How to explain the unprecedented heat stroke in the polar regions?

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At the end of last week, temperatures broke all heat records in both Antarctica and the Arctic. Not far from the South Pole, they were up to 40°C above seasonal averages. Increases linked to the vagaries of “atmospheric rivers”.

At the end of last week, temperatures broke all heat records in both Antarctica and the Arctic. Not far from the South Pole, they were up to 40°C above seasonal averages. Increases linked to the vagaries of “atmospheric rivers”.
Temperatures up to 40°C above seasonal norms in Antarctica and between 20 and 30°C above normal in some places in the Arctic. The two polar regions simultaneously experienced an unprecedented heat wave around Friday, March 18. “Such a coincidence is very unusual”, recognizes Julienne Stroeve, polar climate specialist at University College London, contacted by France 24.

It was the soaring thermometer in Antarctica that first caught the attention of scientists. “The temperatures recorded, even on the Antarctic plateau [located at more than 2,000 meters above sea level on average], were absolutely absurd”, underlines Jonathan Wille, postdoctoral fellow and specialist in weather and climate in Antarctica at the Institute of environmental geosciences at the University of Grenoble Alpes, contacted by France 24.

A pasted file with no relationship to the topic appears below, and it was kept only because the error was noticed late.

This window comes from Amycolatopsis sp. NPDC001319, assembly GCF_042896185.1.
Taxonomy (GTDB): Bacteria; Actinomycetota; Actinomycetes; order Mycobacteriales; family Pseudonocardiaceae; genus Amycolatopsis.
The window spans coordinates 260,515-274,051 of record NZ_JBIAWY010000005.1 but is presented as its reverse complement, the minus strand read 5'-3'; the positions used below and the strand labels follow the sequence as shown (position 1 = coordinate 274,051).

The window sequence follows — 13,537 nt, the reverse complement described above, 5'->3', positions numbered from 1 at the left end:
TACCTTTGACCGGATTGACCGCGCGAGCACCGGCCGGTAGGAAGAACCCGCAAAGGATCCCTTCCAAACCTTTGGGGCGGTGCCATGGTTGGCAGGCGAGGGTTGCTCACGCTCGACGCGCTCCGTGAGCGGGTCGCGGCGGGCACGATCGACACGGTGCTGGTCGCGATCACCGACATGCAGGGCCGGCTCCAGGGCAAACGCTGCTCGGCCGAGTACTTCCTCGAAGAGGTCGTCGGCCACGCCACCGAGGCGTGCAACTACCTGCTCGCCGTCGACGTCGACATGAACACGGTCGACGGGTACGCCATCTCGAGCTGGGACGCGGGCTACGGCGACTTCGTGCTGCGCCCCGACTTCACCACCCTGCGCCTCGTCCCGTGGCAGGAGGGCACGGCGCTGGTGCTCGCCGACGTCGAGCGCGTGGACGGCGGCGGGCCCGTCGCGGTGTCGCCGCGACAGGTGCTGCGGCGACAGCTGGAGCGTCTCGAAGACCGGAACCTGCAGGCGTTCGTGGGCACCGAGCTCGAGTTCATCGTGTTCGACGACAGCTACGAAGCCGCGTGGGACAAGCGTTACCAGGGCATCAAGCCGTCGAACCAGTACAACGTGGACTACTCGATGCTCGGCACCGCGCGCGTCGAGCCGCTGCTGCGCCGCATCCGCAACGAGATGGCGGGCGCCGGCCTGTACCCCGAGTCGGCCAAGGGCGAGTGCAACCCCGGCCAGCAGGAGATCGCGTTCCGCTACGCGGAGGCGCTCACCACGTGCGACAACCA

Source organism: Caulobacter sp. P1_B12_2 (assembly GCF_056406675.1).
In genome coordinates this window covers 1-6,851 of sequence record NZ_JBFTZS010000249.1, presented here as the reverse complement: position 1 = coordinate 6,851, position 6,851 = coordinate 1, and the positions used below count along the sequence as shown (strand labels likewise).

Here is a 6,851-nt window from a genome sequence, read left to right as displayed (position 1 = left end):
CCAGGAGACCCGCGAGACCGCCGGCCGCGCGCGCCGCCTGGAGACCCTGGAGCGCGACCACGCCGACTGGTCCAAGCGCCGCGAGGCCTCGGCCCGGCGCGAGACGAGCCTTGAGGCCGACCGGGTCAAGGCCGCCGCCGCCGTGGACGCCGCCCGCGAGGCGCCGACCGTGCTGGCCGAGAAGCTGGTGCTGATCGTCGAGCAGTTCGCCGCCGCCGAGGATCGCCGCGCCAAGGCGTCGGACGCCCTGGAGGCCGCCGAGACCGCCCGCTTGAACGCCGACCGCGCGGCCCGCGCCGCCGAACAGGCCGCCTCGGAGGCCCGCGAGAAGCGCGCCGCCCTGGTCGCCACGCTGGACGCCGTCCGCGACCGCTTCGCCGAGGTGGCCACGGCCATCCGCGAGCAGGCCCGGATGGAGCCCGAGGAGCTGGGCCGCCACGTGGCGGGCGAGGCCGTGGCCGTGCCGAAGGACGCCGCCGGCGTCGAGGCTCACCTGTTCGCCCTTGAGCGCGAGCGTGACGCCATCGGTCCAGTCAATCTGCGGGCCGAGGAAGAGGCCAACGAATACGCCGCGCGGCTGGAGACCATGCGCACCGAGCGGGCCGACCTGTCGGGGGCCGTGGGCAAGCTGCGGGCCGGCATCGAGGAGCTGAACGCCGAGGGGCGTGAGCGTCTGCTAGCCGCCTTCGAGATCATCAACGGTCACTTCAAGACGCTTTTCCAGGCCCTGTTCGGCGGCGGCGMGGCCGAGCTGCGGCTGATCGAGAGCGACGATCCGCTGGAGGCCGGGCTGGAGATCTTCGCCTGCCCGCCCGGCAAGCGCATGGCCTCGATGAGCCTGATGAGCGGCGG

At more than 3,000 m altitude, -11.5°C instead of -40°C

It was thus more than abnormally mild at Concordia station, which is more than 3,000 meters above sea level in eastern Antarctica. The temperature has, in fact, risen to -11.5°C whereas it is generally rather between – 40°C and – 50°C in this region at this time of the year.

“The topographic barrier formed by the elevation in eastern Antarctica means that the climate there is very stable and temperatures should never exceed -30 ° C”, explains to France 24 Martin Siegert, a glaciologist at the Imperial College in London who cannot believe the temperature readings taken in this part of the globe last week.

In 65 years of meteorological observations in this part near the South Pole – which is more than 4,000 km from Australia – such a heat peak had never occurred. But the thermometer remained below 0° C, which made it possible to avoid a melting of the ice “which would have been completely unprecedented”, notes Martin Siegert.

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On the other side of the globe, in the Arctic region, the thermometer has dangerously flirted with thawing temperatures even though “we are still at the end of the cold period”, underlines Martin Siegert. In some places, such as on the island of Hopen (north of Norway and south of the Svalbard archipelago), “a temperature of 3.9°C was recorded, which has never happened since. the beginning of the records in 1944”, said Ketil Isaksen, a Norwegian climatologist, on Twitter.